As high school students get closer to applying to college, your admissions campaigns need to adjust to their new reality. Applying knowledge from last year’s campaigns gives you a great start. Here are some tips for analyzing—and capitalizing on—what works best:
1. Look at The Big Picture
Simply put, did you get what you wanted out of last year’s efforts? Did you hit your goals for applicants, good applicants, and deposits? While there may be other factors at play in how well you hit your numbers, your outreach strategy is essential to conversion. And if your numbers were right where you wanted them, there’s still plenty you can do now to find out why you succeeded and emphasize those points.
2. Take a Closer Stage-to-Stage Look
Segment your conversion funnel–how your prospects move from stage to stage–and see where you can improve. Did enough prospects officially inquire? Did enough inquiries apply and deposit? If you’re finding a pain point, there should be an adjustment to your campaigns to better support that phase of conversion. Schools that neglect specific phases of conversion in their campaigns have difficulty hitting their benchmarks, even if they’ve converted well prior to those points. The best way to see if this is an issue is to define your version of the conversion funnel, and then map any associated campaigns. If you locate an under-supported phase, this is an excellent opportunity to revise and enhance.
3. Examine Email Performance and Segment Metrics
Analyze your year-over-year analytics. Which emails had the highest open rate? The highest click-thru/conversion? The highest opt-out? Did the students you targeted with certain incentives convert more reliably than others? Were students who supplied parent emails more represented in your final enrollee tally? Find your outliers—highly successful collateral or the outreach effort that fell flat—and evaluate why they performed the way they did.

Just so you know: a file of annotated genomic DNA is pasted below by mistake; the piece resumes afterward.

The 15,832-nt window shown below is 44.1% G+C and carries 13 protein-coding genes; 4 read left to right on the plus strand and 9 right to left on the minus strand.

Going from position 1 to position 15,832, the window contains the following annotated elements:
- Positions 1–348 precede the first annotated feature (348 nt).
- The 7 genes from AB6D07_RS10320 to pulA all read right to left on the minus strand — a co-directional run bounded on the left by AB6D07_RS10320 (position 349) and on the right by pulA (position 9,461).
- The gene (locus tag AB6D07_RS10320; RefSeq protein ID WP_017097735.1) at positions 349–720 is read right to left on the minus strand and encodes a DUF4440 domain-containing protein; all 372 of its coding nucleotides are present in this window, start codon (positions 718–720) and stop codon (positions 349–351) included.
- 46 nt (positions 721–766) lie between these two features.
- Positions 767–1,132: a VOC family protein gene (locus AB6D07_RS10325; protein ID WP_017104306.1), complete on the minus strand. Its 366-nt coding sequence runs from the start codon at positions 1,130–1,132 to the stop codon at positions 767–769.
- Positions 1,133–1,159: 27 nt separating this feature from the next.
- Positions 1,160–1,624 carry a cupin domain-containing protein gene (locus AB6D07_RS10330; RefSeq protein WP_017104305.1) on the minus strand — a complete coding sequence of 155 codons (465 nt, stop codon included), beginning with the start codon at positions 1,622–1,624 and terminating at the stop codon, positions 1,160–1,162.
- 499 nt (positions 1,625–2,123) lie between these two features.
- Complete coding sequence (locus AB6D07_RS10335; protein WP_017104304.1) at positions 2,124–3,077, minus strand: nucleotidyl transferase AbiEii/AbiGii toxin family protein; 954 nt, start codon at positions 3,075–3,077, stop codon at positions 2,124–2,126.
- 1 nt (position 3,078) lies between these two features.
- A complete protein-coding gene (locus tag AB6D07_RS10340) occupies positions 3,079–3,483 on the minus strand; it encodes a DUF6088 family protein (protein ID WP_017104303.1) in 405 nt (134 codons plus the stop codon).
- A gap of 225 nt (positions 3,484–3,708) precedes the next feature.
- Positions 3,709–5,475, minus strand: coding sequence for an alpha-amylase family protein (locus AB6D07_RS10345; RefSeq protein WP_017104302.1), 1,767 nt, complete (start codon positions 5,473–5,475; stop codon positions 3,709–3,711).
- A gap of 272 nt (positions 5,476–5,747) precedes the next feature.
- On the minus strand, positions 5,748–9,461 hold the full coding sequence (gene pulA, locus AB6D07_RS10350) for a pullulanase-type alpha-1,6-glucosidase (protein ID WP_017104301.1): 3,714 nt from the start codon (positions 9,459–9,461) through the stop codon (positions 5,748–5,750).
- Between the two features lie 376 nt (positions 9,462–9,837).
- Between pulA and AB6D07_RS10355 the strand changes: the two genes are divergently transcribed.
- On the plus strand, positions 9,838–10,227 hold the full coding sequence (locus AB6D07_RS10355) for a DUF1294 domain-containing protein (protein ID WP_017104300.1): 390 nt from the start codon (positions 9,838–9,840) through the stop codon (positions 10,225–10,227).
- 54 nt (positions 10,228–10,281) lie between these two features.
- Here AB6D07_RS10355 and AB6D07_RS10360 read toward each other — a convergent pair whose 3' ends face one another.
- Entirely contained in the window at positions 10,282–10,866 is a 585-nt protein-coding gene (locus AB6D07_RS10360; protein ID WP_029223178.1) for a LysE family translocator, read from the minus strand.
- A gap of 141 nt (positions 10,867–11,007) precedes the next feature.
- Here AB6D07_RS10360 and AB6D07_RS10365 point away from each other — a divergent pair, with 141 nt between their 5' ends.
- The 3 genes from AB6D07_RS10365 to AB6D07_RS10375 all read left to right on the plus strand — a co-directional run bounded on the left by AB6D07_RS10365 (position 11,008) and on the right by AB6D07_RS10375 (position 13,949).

4. Lead with High-Performing Tactics
Once you’ve located your best performing messaging and collateral, move it to the front of the line. Statistically, you lose a portion of your target base with every marketing touch, so the earlier you send a high-performing email, the more recipients will see it. Campaigns with a specific call to action should be designed to win over the majority of students in the first touch. Similarly, if you’ve tracked an email that resulted in a large number of opt-outs, remove it from the cycle. It’s better to have a concise campaign of proven outreach touches than one with excess padding that weakens your message.
5. Update Your Messages
Now that you’ve identified your best performing outreach, take a second look at it—is everything up to date? Do you have new accolades or programs to tout? Are there dates for events from the previous year buried in a content box somewhere? And remember, every new class is a little different from the preceding one. In addition to reviewing previous campaigns for quality content and ideas, your new efforts should always target students with up-to-date, relevant content specific to that target audience.
6. Make a Campaign Timeline
Your campaigns are updated and ready to deploy—but when should you send them? Create a workflow featuring a “model” student and identify any bottlenecks or gaps. Even though some campaigns launch on a conditional timeline—those based on date of inquiry for example—many of your emails carry absolute send dates. With application drives, deposit drives, visit invitations, you can move the pieces of your campaigns around more clearly with a single-student timeline. If you’re messaging to parents, coordinate the send date with student messaging so both iterations hit inboxes on the same day, ensuring that you’ll be the topic of dinner conversation.
7. Plan for Next Year’s Success
Plan ahead for next year. For starters, segment your recipients clearly and track their performance. It’s much easier to set up A/B tests ahead of time than it is to go back and parse students retrospectively. Think about the variables in your student segments—location, major of interest, how much messaging they’ve already received from your school—and base your analytics on them. These metrics will provide a clear path of successful renewal with each passing year.